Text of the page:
It is nice to take pictures but there are moments that pictures cannot tell but videos can.  Videos can make someone feel like they were there also.  While photograph can last forever, you can go back to those moments watching and re-watching those precious moments.  "While pictures can be flat, video brings life to your experiences," says Laurel House, who videoblogs about travel, fitness, and more at QuickieChick

"With video, you can share your adventures -- and relive them again when you come home," he added.

You do not need fancy equipments to capture the moments on video, you phone will do or there are quality and affordable camcorders available in the market.  And worried about video editing, you do not have to do it or there is Windows Live Movie Maker that is so much easy to learn.  Therefore there are no excuses!

Now let us learn how to get you going. Video recoding isn’t really hard; here are the ways to do so.  Get personal. Try adding narrations, wouldn’t it be boring if your video is a bunch of sequence photos like.  Plus, the people who are going to watch your videos will get as much excitement as you were during your travel.  They will understand what the shots are and what the experience meant to you.  And remember to sound natural, scripted is boring!  If you want to be in the video, do not appear stiff and cold, be natural, act natural.  Smile and laugh but never fake it!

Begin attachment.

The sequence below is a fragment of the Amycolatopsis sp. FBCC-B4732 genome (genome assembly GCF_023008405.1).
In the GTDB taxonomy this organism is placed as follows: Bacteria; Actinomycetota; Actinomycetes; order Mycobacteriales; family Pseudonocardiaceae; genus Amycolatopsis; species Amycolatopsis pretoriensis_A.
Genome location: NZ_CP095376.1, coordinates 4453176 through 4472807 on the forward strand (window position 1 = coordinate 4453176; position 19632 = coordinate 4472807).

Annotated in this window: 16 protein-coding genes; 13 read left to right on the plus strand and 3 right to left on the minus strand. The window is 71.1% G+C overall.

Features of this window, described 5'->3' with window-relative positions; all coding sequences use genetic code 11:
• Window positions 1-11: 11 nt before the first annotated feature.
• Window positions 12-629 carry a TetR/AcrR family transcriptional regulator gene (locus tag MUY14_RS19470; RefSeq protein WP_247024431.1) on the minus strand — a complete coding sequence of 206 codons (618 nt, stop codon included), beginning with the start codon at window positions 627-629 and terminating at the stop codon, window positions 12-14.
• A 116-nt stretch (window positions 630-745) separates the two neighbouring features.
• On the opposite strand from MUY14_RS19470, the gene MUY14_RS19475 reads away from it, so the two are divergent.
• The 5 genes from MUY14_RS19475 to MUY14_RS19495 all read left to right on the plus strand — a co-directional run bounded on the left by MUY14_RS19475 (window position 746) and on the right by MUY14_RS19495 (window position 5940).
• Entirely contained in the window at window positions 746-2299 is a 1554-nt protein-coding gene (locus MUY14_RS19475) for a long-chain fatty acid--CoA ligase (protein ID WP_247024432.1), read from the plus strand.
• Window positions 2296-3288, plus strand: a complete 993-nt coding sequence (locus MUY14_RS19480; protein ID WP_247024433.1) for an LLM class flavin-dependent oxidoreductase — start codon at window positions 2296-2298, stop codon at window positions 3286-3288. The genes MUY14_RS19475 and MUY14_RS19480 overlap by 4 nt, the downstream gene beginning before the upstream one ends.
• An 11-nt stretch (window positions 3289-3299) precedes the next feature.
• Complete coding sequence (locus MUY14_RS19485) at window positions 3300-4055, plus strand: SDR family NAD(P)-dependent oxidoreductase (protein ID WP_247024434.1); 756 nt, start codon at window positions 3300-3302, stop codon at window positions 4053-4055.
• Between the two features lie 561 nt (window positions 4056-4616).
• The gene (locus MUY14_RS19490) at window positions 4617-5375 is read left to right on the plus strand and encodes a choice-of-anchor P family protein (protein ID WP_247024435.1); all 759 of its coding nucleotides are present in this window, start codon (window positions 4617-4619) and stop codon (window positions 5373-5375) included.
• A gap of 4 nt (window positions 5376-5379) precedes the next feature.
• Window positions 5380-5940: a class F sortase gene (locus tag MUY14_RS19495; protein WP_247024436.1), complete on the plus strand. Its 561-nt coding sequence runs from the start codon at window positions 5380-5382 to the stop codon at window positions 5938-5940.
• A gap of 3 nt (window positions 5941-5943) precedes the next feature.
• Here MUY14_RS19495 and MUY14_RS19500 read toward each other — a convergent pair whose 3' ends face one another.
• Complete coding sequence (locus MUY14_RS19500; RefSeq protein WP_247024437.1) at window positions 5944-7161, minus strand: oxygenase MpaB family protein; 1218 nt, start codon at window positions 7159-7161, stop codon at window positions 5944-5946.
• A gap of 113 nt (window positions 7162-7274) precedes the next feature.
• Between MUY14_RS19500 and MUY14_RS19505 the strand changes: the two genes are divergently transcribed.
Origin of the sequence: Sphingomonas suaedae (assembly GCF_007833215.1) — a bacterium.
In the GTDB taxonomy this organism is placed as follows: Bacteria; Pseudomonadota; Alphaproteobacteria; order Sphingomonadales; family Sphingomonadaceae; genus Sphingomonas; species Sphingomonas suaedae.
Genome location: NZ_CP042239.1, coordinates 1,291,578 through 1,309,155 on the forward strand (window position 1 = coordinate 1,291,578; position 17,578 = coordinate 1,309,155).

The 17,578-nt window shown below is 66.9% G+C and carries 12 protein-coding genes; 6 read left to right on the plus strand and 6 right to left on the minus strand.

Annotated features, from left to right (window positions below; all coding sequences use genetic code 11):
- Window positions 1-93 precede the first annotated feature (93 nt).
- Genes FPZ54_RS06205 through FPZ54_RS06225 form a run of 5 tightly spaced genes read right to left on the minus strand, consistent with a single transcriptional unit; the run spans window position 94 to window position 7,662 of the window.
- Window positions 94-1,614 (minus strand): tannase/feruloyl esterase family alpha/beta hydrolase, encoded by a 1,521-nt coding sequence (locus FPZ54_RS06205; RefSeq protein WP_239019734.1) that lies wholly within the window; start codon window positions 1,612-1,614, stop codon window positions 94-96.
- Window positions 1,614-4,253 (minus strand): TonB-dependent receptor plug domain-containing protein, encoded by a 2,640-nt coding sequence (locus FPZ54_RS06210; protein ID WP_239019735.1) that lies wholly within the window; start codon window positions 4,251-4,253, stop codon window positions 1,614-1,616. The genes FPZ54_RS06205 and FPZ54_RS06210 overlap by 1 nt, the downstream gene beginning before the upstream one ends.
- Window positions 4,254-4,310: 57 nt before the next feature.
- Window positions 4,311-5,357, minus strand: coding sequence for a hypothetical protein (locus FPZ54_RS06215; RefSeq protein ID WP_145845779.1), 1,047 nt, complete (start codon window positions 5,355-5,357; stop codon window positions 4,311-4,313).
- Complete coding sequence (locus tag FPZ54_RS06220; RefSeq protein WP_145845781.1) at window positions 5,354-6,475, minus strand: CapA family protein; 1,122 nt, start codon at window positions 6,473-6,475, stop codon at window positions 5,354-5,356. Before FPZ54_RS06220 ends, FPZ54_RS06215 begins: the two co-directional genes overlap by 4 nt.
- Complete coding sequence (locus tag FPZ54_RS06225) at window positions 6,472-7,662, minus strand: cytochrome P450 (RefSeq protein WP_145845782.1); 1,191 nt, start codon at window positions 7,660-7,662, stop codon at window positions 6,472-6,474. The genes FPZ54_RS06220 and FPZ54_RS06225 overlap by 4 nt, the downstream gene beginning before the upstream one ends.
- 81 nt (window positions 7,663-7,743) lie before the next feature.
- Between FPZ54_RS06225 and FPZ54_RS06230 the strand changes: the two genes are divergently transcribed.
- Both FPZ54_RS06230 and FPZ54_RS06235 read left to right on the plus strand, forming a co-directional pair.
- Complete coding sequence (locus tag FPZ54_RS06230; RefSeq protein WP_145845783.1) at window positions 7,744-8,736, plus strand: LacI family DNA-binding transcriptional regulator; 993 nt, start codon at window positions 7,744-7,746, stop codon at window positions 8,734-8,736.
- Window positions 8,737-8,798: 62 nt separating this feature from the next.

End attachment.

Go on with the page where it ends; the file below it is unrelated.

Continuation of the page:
Entertain and tell a story, who would want to watch a video that has no sequence and with a singles shot. Capture every detail and reactions of the people so that when you go back you will feel the same happiness.  I did not say join a competition for your video but it could have at least a beginning, middle, and end.

Keep your videos short, because no matter how interesting your video looks like audience will become antsy just stay snappy and stick to a single subject.

Focus on moments and experiences that are actually fun and fun to watch, skip the non sense, you would want to waste time viewing it.

Your travel video will stand out if you fit in the same simple tricks that you'd use if you were taking a still photo so borrow some photography tricks.  Remember to keep the camcorder still while filming.  "Your video will be 100 times better if the image is not shaky," says Cailin O'Neil, who videoblogs at Cailin Travels Cailin also recommends shooting away from the sun to prevent glare and silhouetting.

Always check the audio, and use your ears. Nothing is worse than a video where you can't hear the person talking. "What makes video unique from photos is that people can actually hear the ambience of a place," O'Neil says.  Record you film or video in a location where you're protected from the wind.  However, pick up some modest street or nature sounds while you push record.

"No one likes the way they look on camera, so don't judge yourself," says House of QuickieChick.com. "So don't stress too much -- and have fun."  So loosen up and enjoy!


Monday, 11 March 2013

Summer and Day Camps


Camp Friendship in Palmyra offers outdoor adventures, sports and horseback riding.
Photo courtesy Camp Friendship
A sampling of camps in and around Virginia
* = Day camp or day-camp option offered

*4 Star Summer CampsAcademic and sports programs held at the University of Virginia. Rising 7th- to 12th-graders. Charlottesville, (800) 334-7827 or4starcamps.com.

4-H Junior Summer Camp